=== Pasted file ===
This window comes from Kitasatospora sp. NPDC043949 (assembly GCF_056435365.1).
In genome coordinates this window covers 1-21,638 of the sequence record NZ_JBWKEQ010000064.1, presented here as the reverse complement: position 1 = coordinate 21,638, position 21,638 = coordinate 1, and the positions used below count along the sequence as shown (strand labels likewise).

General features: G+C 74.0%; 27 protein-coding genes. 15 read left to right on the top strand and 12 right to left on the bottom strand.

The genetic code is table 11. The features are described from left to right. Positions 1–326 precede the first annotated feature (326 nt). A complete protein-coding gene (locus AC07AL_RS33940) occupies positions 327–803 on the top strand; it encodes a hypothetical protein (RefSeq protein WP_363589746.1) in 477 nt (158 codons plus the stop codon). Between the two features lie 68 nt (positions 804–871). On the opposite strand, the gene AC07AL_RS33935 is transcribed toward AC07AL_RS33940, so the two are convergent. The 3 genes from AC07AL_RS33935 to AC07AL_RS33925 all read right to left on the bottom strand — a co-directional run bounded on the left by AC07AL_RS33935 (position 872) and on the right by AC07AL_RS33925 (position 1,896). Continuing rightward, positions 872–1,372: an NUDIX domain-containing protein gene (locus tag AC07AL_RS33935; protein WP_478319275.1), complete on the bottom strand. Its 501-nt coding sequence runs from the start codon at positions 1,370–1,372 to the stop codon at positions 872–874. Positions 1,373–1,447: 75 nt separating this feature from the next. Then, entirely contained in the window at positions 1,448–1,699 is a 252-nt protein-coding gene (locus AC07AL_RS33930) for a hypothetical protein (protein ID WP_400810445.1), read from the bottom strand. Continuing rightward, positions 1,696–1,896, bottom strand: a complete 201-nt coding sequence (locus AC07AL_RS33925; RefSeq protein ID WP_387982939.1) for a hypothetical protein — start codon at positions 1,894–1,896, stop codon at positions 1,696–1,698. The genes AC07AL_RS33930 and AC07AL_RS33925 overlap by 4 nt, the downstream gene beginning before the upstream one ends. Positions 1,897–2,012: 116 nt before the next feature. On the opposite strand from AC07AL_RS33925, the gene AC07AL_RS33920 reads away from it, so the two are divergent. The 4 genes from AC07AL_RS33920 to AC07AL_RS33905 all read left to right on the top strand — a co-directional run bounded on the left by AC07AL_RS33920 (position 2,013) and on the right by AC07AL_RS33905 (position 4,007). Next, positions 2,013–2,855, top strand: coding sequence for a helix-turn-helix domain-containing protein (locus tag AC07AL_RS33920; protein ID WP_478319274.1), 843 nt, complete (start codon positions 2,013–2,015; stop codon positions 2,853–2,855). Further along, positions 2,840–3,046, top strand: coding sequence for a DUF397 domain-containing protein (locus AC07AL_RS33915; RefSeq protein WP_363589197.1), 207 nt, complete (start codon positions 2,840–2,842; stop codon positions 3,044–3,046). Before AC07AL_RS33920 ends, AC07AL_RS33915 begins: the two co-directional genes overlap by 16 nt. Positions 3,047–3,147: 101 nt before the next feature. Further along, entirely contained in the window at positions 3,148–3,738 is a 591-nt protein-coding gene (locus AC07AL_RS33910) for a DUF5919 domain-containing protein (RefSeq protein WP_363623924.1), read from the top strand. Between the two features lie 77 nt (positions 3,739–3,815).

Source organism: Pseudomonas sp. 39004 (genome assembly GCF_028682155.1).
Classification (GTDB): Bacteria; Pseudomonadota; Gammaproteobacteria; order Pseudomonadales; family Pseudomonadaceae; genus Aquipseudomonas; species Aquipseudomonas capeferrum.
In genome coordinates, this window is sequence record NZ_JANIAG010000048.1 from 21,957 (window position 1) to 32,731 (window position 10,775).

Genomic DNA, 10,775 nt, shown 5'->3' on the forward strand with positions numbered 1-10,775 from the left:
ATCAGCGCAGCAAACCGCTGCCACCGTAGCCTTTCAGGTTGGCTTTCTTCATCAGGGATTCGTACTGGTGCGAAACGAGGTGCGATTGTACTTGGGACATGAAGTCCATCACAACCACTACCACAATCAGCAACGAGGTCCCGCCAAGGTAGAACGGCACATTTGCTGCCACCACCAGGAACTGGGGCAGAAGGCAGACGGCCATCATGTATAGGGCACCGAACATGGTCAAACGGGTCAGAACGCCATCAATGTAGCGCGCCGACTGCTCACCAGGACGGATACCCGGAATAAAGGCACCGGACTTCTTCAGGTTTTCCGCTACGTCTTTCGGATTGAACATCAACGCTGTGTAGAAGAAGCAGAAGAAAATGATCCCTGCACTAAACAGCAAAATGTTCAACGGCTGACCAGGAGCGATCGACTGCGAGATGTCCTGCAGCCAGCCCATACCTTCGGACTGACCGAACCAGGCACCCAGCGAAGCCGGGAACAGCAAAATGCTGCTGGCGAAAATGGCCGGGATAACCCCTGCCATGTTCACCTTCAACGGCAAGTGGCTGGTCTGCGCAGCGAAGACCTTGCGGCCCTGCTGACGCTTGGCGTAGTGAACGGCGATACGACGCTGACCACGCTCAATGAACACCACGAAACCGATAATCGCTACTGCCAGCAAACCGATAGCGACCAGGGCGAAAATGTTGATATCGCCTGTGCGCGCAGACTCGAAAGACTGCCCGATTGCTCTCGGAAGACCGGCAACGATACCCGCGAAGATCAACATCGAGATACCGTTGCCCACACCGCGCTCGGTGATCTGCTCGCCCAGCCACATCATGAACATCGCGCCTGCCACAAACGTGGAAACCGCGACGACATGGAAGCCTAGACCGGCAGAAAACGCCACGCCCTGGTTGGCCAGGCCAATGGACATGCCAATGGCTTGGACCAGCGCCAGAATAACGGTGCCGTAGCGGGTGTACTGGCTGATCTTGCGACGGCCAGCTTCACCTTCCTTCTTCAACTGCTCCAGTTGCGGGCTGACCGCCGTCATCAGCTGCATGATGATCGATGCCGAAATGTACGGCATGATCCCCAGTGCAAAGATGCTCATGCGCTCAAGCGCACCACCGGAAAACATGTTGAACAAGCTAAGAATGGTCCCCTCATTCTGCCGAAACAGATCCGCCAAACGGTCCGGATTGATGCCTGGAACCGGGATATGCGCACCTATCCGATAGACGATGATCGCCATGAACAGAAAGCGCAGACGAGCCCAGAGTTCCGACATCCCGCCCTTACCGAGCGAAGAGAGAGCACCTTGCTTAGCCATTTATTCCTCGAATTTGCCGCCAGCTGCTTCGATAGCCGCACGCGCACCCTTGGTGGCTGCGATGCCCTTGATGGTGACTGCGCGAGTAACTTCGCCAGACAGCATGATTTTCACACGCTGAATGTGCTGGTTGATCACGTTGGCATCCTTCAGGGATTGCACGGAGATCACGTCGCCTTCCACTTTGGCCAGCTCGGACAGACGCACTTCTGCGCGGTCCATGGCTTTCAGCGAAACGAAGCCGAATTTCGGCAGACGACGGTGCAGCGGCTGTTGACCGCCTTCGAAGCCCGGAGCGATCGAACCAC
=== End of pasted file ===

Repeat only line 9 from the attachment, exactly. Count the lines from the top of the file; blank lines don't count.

ATCAGCGCAGCAAACCGCTGCCACCGTAGCCTTTCAGGTTGGCTTTCTTCATCAGGGATTCGTACTGGTGCGAAACGAGGTGCGATTGTACTTGGGACATGAAGTCCATCACAACCACTACCACAATCAGCAACGAGGTCCCGCCAAGGTAGAACGGCACATTTGCTGCCACCACCAGGAACTGGGGCAGAAGGCAGACGGCCATCATGTATAGGGCACCGAACATGGTCAAACGGGTCAGAACGCCATCAATGTAGCGCGCCGACTGCTCACCAGGACGGATACCCGGAATAAAGGCACCGGACTTCTTCAGGTTTTCCGCTACGTCTTTCGGATTGAACATCAACGCTGTGTAGAAGAAGCAGAAGAAAATGATCCCTGCACTAAACAGCAAAATGTTCAACGGCTGACCAGGAGCGATCGACTGCGAGATGTCCTGCAGCCAGCCCATACCTTCGGACTGACCGAACCAGGCACCCAGCGAAGCCGGGAACAGCAAAATGCTGCTGGCGAAAATGGCCGGGATAACCCCTGCCATGTTCACCTTCAACGGCAAGTGGCTGGTCTGCGCAGCGAAGACCTTGCGGCCCTGCTGACGCTTGGCGTAGTGAACGGCGATACGACGCTGACCACGCTCAATGAACACCACGAAACCGATAATCGCTACTGCCAGCAAACCGATAGCGACCAGGGCGAAAATGTTGATATCGCCTGTGCGCGCAGACTCGAAAGACTGCCCGATTGCTCTCGGAAGACCGGCAACGATACCCGCGAAGATCAACATCGAGATACCGTTGCCCACACCGCGCTCGGTGATCTGCTCGCCCAGCCACATCATGAACATCGCGCCTGCCACAAACGTGGAAACCGCGACGACATGGAAGCCTAGACCGGCAGAAAACGCCACGCCCTGGTTGGCCAGGCCAATGGACATGCCAATGGCTTGGACCAGCGCCAGAATAACGGTGCCGTAGCGGGTGTACTGGCTGATCTTGCGACGGCCAGCTTCACCTTCCTTCTTCAACTGCTCCAGTTGCGGGCTGACCGCCGTCATCAGCTGCATGATGATCGATGCCGAAATGTACGGCATGATCCCCAGTGCAAAGATGCTCATGCGCTCAAGCGCACCACCGGAAAACATGTTGAACAAGCTAAGAATGGTCCCCTCATTCTGCCGAAACAGATCCGCCAAACGGTCCGGATTGATGCCTGGAACCGGGATATGCGCACCTATCCGATAGACGATGATCGCCATGAACAGAAAGCGCAGACGAGCCCAGAGTTCCGACATCCCGCCCTTACCGAGCGAAGAGAGAGCACCTTGCTTAGCCATTTATTCCTCGAATTTGCCGCCAGCTGCTTCGATAGCCGCACGCGCACCCTTGGTGGCTGCGATGCCCTTGATGGTGACTGCGCGAGTAACTTCGCCAGACAGCATGATTTTCACACGCTGAATGTGCTGGTTGATCACGTTGGCATCCTTCAGGGATTGCACGGAGATCACGTCGCCTTCCACTTTGGCCAGCTCGGACAGACGCACTTCTGCGCGGTCCATGGCTTTCAGCGAAACGAAGCCGAATTTCGGCAGACGACGGTGCAGCGGCTGTTGACCGCCTTCGAAGCCCGGAGCGATCGAACCAC